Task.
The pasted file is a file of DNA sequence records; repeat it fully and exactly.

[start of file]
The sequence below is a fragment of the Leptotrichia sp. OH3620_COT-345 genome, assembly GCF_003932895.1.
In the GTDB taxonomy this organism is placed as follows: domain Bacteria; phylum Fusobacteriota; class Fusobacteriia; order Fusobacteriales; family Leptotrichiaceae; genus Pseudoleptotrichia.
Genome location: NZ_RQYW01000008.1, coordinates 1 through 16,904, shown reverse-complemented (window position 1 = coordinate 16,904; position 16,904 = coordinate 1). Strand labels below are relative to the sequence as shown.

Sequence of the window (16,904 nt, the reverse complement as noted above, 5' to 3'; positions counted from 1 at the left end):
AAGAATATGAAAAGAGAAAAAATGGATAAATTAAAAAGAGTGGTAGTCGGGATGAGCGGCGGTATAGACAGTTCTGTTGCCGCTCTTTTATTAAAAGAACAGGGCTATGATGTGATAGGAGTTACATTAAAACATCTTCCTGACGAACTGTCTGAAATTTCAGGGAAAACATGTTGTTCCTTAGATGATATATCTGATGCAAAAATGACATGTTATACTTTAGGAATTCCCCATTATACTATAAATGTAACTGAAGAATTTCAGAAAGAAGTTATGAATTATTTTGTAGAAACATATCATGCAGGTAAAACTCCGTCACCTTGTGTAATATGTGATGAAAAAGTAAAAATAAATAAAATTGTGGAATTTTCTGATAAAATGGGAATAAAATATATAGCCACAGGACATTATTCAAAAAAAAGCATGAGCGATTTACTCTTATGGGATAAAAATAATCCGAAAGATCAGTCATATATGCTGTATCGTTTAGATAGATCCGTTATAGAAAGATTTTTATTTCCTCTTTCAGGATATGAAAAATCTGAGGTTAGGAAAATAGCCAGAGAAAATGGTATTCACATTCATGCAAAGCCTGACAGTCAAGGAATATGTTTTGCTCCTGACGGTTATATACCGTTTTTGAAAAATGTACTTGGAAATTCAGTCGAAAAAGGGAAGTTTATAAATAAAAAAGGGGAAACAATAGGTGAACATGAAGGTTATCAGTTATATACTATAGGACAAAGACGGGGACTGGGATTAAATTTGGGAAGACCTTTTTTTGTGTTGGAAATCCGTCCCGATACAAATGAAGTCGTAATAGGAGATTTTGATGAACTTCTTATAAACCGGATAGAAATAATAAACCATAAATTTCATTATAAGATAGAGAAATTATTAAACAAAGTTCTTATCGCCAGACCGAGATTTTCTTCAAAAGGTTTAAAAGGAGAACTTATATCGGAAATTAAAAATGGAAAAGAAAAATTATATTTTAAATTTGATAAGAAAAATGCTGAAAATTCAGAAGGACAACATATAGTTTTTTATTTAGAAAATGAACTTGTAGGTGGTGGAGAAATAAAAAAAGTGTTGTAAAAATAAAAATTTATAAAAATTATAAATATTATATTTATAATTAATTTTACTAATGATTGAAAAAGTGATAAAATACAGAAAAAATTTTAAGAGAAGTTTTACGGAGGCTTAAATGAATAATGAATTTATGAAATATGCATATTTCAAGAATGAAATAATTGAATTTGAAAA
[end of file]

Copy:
The sequence below is a fragment of the Leptotrichia sp. OH3620_COT-345 genome, assembly GCF_003932895.1.
In the GTDB taxonomy this organism is placed as follows: domain Bacteria; phylum Fusobacteriota; class Fusobacteriia; order Fusobacteriales; family Leptotrichiaceae; genus Pseudoleptotrichia.
Genome location: NZ_RQYW01000008.1, coordinates 1 through 16,904, shown reverse-complemented (window position 1 = coordinate 16,904; position 16,904 = coordinate 1). Strand labels below are relative to the sequence as shown.

Sequence of the window (16,904 nt, the reverse complement as noted above, 5' to 3'; positions counted from 1 at the left end):
AAGAATATGAAAAGAGAAAAAATGGATAAATTAAAAAGAGTGGTAGTCGGGATGAGCGGCGGTATAGACAGTTCTGTTGCCGCTCTTTTATTAAAAGAACAGGGCTATGATGTGATAGGAGTTACATTAAAACATCTTCCTGACGAACTGTCTGAAATTTCAGGGAAAACATGTTGTTCCTTAGATGATATATCTGATGCAAAAATGACATGTTATACTTTAGGAATTCCCCATTATACTATAAATGTAACTGAAGAATTTCAGAAAGAAGTTATGAATTATTTTGTAGAAACATATCATGCAGGTAAAACTCCGTCACCTTGTGTAATATGTGATGAAAAAGTAAAAATAAATAAAATTGTGGAATTTTCTGATAAAATGGGAATAAAATATATAGCCACAGGACATTATTCAAAAAAAAGCATGAGCGATTTACTCTTATGGGATAAAAATAATCCGAAAGATCAGTCATATATGCTGTATCGTTTAGATAGATCCGTTATAGAAAGATTTTTATTTCCTCTTTCAGGATATGAAAAATCTGAGGTTAGGAAAATAGCCAGAGAAAATGGTATTCACATTCATGCAAAGCCTGACAGTCAAGGAATATGTTTTGCTCCTGACGGTTATATACCGTTTTTGAAAAATGTACTTGGAAATTCAGTCGAAAAAGGGAAGTTTATAAATAAAAAAGGGGAAACAATAGGTGAACATGAAGGTTATCAGTTATATACTATAGGACAAAGACGGGGACTGGGATTAAATTTGGGAAGACCTTTTTTTGTGTTGGAAATCCGTCCCGATACAAATGAAGTCGTAATAGGAGATTTTGATGAACTTCTTATAAACCGGATAGAAATAATAAACCATAAATTTCATTATAAGATAGAGAAATTATTAAACAAAGTTCTTATCGCCAGACCGAGATTTTCTTCAAAAGGTTTAAAAGGAGAACTTATATCGGAAATTAAAAATGGAAAAGAAAAATTATATTTTAAATTTGATAAGAAAAATGCTGAAAATTCAGAAGGACAACATATAGTTTTTTATTTAGAAAATGAACTTGTAGGTGGTGGAGAAATAAAAAAAGTGTTGTAAAAATAAAAATTTATAAAAATTATAAATATTATATTTATAATTAATTTTACTAATGATTGAAAAAGTGATAAAATACAGAAAAAATTTTAAGAGAAGTTTTACGGAGGCTTAAATGAATAATGAATTTATGAAATATGCATATTTCAAGAATGAAATAATTGAATTTGAAAA